If they get past Real Madrid then you have to make Jurgen Klopp’s side serious contenders to win it all, not least because presumably to have done so they might have found a modicum of the consistency that has eluded them in 2022-23. The first half of their win over Tottenham pointed to how effective a force they can be and their attack will surely take a step forward when Diogo Jota and Luis Diaz return. But the experience of the team below them points to how damaging boardroom instability can be. For obvious reasons it won’t be as profound for Liverpool but now is not a great time for the instability that could come with a change of ownership.
8. Chelsea (-2)
The Blues have slumped somewhat of late but their defense should be greatly improved by the time that they face Borussia Dortmund while Reece James will add plenty to a stuttering attack too. The questions further up the pitch are, however, more profound. Without N’Golo Kante, who if he is back in February will presumably be as a shadow of his former excellence, there is a lack of dynamism in midfield whilst Graham Potter is struggling to forge a cohesive front three from Raheem Sterling, Kai Havertz and Pierre-Emerick Aubameyang.
In the quarterfinal mix
Only in the most unlikely of circumstances could these teams make seriously deep runs in the competition but don’t rule them out of winning a round, perhaps even two, before they bid farewell.
9. Inter Milan (-1)
Though losing the Derby d’Italia was a frustrating thud with which to end a good run of results in Serie A, it would appear that Simone Inzaghi is finding a formula that suits his players long before their tie against Porto. His midfield is looking increasingly front-footed with room found for Henrikh Mkhitaryan and Hakan Calhanoglu even filling in as a regista. That looks like the ideal blend to break down a Porto side that tend to unlock defensive superpowers in the knockout stages.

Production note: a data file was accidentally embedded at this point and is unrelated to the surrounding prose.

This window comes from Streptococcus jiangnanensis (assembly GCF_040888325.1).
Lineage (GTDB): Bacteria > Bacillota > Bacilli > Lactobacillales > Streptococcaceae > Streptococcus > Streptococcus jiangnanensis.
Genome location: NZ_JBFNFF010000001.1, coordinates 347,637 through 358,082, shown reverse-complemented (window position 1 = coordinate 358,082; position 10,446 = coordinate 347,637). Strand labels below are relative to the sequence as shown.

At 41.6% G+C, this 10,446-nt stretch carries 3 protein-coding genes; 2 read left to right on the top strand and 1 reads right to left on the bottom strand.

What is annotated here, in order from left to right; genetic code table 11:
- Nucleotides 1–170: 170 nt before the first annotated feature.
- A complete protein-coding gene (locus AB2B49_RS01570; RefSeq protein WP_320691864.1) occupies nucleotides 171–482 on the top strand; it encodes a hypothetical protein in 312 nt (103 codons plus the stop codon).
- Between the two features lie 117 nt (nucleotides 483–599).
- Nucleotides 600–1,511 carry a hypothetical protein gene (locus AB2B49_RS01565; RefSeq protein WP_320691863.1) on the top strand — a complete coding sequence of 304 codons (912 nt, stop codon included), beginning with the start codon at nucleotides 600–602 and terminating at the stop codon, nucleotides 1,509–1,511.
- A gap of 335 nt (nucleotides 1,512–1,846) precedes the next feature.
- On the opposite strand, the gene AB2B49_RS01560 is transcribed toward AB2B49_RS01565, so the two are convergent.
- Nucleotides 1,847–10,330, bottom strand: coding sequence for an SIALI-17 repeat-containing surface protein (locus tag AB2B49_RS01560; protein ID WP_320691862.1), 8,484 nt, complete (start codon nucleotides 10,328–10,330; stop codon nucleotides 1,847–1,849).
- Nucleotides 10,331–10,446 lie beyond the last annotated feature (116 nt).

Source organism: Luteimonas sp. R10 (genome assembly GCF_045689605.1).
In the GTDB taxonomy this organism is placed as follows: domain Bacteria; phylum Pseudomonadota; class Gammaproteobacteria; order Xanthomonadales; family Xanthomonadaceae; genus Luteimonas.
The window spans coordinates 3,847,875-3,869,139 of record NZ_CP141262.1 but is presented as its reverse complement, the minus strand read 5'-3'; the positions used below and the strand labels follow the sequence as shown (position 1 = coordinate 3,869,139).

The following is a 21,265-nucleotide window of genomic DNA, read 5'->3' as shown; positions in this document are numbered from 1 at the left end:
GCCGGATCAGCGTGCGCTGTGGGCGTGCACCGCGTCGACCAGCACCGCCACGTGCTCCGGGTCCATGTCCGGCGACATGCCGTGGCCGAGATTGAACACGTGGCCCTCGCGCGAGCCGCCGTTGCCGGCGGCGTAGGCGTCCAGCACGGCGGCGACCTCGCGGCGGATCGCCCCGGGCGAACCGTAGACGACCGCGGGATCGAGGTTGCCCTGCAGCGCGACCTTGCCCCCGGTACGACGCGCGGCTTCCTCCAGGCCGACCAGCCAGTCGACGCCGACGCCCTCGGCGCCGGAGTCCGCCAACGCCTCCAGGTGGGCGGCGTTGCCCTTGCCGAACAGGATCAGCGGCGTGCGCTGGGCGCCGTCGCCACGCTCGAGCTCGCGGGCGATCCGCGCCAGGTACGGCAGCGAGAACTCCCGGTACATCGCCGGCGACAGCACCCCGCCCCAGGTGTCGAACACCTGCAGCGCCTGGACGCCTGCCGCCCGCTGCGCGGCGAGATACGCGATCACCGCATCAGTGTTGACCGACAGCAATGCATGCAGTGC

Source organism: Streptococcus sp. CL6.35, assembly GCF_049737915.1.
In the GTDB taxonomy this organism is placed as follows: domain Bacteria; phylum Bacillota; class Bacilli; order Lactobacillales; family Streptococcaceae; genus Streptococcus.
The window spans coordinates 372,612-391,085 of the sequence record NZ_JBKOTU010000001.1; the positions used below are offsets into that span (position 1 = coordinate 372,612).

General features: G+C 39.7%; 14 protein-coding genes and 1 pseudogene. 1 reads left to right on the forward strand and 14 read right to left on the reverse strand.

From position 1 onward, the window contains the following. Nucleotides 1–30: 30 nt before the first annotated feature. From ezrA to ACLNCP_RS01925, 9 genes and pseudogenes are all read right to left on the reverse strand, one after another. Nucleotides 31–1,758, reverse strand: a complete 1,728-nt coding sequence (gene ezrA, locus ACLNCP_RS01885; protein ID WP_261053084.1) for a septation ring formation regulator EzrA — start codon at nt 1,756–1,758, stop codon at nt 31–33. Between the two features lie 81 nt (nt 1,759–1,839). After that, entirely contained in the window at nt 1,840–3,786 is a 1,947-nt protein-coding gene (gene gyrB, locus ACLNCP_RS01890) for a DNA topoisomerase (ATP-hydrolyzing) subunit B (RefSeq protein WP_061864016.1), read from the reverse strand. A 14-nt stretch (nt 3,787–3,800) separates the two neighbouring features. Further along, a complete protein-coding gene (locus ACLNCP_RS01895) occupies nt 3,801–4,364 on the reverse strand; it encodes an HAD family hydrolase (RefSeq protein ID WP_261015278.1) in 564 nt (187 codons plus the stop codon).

10. Tottenham (+2)
More than perhaps any of the other 15 sides, Spurs promise to be a different proposition by the time February arrives. That is assuming that all three of Richarlison, Dejan Kulusevski and Heung-min Son are back to fitness; without them Antonio Conte’s side seem intent on showing no real attacking thrust until they go at least one goal down. Might Tottenham also pick up a bit of midfield guile in the January transfer window? It was the missing piece their manager wanted. Add it for him and this side could improve significantly.
11. AC Milan (+7)
Their tie with Spurs might be the most finely balanced of all those in the last 16. For Stefano Pioli the winning route probably goes through midfield. Can Sandro Tonali and Ismael Bennacer impose their possession game in a way they did not against Chelsea? Then there is the potential x-factor that is Rafael Leao, who could do all sorts of damage to Emerson Royal or Matt Doherty down the Milan left, dragging Cristian Romero out of position and making chances for Olivier Giroud.
12. Borussia Dortmund (-3)
The defensive strides that this team have taken this year make them an intriguing test for Chelsea whilst Youssoufa Moukoko might have taken further leaps and bounds come February. Then there is the breathtaking form of Jude Bellingham, a star on the rapid ascendance. The more I write about this team the more convincing their candidacy becomes. Best to stop before I go wild.
13. Porto (–)
Of all the teams in the last 16, Porto might be the hardest to get a true measure on right now. In their domestic league they are doing ok and it is hard to know how disappointed a team should really be if they cannot keep pace with this outstanding Benfica outfit. They topped their Champions League group but benefited from the collapse of Bayer Leverkusen and Atletico Madrid. The months ahead may tell us more but for now the Dragons are an intriguing mystery.
Bound for the exit
In reality the greatest achievement of this team might simply have been getting this far in the first place.
14. Eintracht Frankfurt (+8)
The two sweetest words in the English language carried them into the knockout stages: default. Marseille and Sporting were simply too chaotic to be allowed into this elite club, Daichi Kamada and company were happy to oblige. Oliver Glasner’s side are a solid Bundesliga outfit but it is hard to see them having enough to truly test Napoli.
15. Club Brugge (-4)
Their fairytale might really have been those early group stage games and a convincing defeat to Porto on matchday five offered a more worrying assessment of what Club Brugge can achieve against the best sides in this competition. They also figure to be a club who will attract many suitors in January, certainly wise clubs would be testing the price tags for Ferran Jutgla, Andreas Skov Olsen and Hans Vanaken.
16. RB Leipzig (-1)
Every year there is a team that draws Manchester City in the round of 16. The objective of the game is for that to not be you. Marco Rose’s side have hit a rich vein of form in recent weeks and have an awful lot of very good players but it is hard to shake the sense that they are mere gristle for Europe’s finest mill.